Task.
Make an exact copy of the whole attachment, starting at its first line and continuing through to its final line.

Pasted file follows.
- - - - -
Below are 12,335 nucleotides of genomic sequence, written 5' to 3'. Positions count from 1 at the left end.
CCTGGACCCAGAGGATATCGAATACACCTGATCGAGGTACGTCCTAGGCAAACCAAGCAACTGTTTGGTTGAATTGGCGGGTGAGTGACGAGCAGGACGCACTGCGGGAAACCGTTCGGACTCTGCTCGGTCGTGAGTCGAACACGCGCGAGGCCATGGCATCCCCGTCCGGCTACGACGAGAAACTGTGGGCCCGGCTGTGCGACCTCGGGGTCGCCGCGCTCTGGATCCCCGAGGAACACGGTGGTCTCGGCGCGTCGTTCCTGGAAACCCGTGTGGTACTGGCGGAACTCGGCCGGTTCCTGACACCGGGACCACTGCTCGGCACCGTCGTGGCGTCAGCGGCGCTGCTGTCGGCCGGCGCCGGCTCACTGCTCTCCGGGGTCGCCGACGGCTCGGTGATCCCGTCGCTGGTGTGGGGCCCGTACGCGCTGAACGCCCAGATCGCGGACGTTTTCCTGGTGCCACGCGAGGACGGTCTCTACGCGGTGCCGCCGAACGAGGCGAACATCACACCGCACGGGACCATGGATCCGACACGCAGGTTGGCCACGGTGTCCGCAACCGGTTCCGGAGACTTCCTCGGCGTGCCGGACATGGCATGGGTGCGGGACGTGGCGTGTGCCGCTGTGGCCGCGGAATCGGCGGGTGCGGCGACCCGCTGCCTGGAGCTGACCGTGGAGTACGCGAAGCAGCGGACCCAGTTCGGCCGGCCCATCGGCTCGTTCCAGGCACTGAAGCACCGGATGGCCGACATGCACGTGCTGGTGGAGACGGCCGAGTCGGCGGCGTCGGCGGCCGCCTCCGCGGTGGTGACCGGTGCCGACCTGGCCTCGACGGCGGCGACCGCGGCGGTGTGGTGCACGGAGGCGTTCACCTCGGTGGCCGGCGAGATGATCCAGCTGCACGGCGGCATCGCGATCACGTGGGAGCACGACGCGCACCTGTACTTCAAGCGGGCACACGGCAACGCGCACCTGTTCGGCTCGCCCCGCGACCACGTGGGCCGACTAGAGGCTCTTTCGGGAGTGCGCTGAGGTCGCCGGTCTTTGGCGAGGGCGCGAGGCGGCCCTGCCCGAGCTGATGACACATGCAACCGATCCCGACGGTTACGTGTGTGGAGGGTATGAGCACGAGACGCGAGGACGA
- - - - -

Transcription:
Below are 12,335 nucleotides of genomic sequence, written 5' to 3'. Positions count from 1 at the left end.
CCTGGACCCAGAGGATATCGAATACACCTGATCGAGGTACGTCCTAGGCAAACCAAGCAACTGTTTGGTTGAATTGGCGGGTGAGTGACGAGCAGGACGCACTGCGGGAAACCGTTCGGACTCTGCTCGGTCGTGAGTCGAACACGCGCGAGGCCATGGCATCCCCGTCCGGCTACGACGAGAAACTGTGGGCCCGGCTGTGCGACCTCGGGGTCGCCGCGCTCTGGATCCCCGAGGAACACGGTGGTCTCGGCGCGTCGTTCCTGGAAACCCGTGTGGTACTGGCGGAACTCGGCCGGTTCCTGACACCGGGACCACTGCTCGGCACCGTCGTGGCGTCAGCGGCGCTGCTGTCGGCCGGCGCCGGCTCACTGCTCTCCGGGGTCGCCGACGGCTCGGTGATCCCGTCGCTGGTGTGGGGCCCGTACGCGCTGAACGCCCAGATCGCGGACGTTTTCCTGGTGCCACGCGAGGACGGTCTCTACGCGGTGCCGCCGAACGAGGCGAACATCACACCGCACGGGACCATGGATCCGACACGCAGGTTGGCCACGGTGTCCGCAACCGGTTCCGGAGACTTCCTCGGCGTGCCGGACATGGCATGGGTGCGGGACGTGGCGTGTGCCGCTGTGGCCGCGGAATCGGCGGGTGCGGCGACCCGCTGCCTGGAGCTGACCGTGGAGTACGCGAAGCAGCGGACCCAGTTCGGCCGGCCCATCGGCTCGTTCCAGGCACTGAAGCACCGGATGGCCGACATGCACGTGCTGGTGGAGACGGCCGAGTCGGCGGCGTCGGCGGCCGCCTCCGCGGTGGTGACCGGTGCCGACCTGGCCTCGACGGCGGCGACCGCGGCGGTGTGGTGCACGGAGGCGTTCACCTCGGTGGCCGGCGAGATGATCCAGCTGCACGGCGGCATCGCGATCACGTGGGAGCACGACGCGCACCTGTACTTCAAGCGGGCACACGGCAACGCGCACCTGTTCGGCTCGCCCCGCGACCACGTGGGCCGACTAGAGGCTCTTTCGGGAGTGCGCTGAGGTCGCCGGTCTTTGGCGAGGGCGCGAGGCGGCCCTGCCCGAGCTGATGACACATGCAACCGATCCCGACGGTTACGTGTGTGGAGGGTATGAGCACGAGACGCGAGGACGA